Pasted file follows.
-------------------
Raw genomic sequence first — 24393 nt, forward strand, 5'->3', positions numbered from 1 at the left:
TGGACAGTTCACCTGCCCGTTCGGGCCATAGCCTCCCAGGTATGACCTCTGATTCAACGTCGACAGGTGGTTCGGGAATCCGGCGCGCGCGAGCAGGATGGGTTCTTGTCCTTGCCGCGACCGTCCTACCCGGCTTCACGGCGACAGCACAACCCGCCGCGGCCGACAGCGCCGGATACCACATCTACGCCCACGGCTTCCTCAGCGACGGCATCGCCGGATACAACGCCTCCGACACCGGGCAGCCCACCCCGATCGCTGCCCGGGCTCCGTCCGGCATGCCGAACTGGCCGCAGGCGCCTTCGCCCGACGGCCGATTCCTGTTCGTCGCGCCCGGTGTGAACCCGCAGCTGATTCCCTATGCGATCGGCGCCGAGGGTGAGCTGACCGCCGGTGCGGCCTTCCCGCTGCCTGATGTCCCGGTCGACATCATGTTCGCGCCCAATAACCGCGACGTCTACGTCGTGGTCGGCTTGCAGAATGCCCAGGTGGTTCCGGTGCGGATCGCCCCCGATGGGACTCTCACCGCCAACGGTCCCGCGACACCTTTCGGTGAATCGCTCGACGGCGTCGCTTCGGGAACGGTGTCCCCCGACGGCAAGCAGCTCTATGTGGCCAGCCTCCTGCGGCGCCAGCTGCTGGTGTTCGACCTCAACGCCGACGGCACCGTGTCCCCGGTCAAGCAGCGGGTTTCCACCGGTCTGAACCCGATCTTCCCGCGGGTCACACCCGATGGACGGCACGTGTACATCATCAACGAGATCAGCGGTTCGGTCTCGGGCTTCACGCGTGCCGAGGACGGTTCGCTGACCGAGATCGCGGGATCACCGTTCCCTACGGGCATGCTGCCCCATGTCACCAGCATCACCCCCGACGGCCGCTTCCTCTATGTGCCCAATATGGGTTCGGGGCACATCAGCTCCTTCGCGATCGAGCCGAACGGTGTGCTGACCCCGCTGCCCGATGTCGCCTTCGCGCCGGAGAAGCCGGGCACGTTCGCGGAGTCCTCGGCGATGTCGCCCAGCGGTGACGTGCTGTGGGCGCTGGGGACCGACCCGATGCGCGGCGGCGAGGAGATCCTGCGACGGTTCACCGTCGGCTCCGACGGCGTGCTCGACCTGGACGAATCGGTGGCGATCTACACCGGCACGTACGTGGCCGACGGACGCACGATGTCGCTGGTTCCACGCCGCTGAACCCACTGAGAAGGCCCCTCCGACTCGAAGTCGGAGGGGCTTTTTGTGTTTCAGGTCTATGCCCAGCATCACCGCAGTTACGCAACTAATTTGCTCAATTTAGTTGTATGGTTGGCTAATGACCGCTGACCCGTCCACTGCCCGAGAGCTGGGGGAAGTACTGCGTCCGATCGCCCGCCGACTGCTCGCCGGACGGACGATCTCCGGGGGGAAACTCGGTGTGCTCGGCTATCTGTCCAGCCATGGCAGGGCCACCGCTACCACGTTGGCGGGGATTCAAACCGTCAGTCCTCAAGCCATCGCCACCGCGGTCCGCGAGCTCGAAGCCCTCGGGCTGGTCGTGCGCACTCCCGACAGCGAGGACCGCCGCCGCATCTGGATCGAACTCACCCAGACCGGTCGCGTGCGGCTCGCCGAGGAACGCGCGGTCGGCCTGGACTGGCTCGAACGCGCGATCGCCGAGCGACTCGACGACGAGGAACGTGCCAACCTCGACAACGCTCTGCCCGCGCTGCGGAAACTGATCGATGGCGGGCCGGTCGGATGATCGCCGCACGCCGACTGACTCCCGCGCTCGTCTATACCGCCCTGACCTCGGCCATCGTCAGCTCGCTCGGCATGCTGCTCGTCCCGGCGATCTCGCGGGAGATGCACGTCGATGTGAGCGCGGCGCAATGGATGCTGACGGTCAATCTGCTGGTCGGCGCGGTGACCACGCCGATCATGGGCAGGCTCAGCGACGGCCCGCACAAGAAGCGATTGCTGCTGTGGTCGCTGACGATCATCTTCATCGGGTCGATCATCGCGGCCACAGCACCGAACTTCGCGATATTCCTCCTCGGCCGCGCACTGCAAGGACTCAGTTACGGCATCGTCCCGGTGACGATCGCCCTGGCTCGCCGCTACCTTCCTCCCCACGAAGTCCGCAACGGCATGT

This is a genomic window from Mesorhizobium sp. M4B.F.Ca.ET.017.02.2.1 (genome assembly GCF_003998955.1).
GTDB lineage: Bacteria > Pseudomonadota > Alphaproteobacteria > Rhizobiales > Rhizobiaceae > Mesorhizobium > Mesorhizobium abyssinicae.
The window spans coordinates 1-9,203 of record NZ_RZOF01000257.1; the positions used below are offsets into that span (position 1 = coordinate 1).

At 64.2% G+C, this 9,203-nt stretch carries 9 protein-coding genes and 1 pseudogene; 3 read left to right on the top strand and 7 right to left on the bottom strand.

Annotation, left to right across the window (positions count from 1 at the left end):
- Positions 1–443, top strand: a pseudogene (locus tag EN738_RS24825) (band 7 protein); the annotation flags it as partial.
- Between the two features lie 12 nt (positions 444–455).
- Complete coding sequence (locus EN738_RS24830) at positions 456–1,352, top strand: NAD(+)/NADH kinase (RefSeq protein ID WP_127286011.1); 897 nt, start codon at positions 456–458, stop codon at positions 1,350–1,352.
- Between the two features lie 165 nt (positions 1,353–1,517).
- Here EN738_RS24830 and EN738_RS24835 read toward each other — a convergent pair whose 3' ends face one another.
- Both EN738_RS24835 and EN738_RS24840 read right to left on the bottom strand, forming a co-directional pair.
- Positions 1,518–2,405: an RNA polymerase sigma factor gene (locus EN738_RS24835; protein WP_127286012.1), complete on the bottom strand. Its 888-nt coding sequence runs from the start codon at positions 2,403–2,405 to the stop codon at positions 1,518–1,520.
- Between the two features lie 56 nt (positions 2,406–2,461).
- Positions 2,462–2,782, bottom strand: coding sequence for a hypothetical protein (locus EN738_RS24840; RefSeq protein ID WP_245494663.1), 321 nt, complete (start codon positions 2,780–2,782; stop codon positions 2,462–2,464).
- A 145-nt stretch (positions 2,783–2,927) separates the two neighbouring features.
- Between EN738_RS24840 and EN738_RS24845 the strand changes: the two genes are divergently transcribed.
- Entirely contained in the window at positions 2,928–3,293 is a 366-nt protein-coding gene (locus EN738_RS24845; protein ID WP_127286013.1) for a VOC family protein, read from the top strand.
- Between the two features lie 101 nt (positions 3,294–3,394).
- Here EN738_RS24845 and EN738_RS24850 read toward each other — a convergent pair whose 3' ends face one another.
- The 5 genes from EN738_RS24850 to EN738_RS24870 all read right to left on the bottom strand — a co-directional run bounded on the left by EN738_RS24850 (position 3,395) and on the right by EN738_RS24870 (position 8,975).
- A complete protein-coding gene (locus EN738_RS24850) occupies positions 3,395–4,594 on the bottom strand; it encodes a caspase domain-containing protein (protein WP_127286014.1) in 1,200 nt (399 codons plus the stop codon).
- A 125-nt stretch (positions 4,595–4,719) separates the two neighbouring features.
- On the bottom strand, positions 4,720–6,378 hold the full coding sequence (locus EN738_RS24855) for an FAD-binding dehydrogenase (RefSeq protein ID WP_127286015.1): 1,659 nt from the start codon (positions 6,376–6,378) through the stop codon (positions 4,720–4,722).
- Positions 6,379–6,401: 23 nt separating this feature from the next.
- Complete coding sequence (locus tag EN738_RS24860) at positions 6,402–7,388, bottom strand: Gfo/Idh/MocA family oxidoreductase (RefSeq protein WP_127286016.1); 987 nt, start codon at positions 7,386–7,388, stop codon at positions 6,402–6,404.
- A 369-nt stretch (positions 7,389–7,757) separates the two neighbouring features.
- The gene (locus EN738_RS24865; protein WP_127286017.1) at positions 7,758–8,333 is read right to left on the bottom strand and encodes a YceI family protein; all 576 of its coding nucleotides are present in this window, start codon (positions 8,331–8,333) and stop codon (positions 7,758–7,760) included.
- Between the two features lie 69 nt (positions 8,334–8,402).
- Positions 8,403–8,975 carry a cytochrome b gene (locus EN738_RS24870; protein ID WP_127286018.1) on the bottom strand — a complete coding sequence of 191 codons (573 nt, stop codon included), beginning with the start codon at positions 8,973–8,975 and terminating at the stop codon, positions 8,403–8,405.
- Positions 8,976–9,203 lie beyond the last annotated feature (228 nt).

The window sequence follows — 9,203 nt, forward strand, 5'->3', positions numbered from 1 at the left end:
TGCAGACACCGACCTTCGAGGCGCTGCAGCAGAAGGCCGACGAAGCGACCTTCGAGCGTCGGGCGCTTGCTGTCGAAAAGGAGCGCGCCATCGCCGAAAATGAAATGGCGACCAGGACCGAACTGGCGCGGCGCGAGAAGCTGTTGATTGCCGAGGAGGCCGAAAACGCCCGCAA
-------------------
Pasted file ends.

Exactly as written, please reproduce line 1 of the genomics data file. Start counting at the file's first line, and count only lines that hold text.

Raw genomic sequence first — 24393 nt, forward strand, 5'->3', positions numbered from 1 at the left: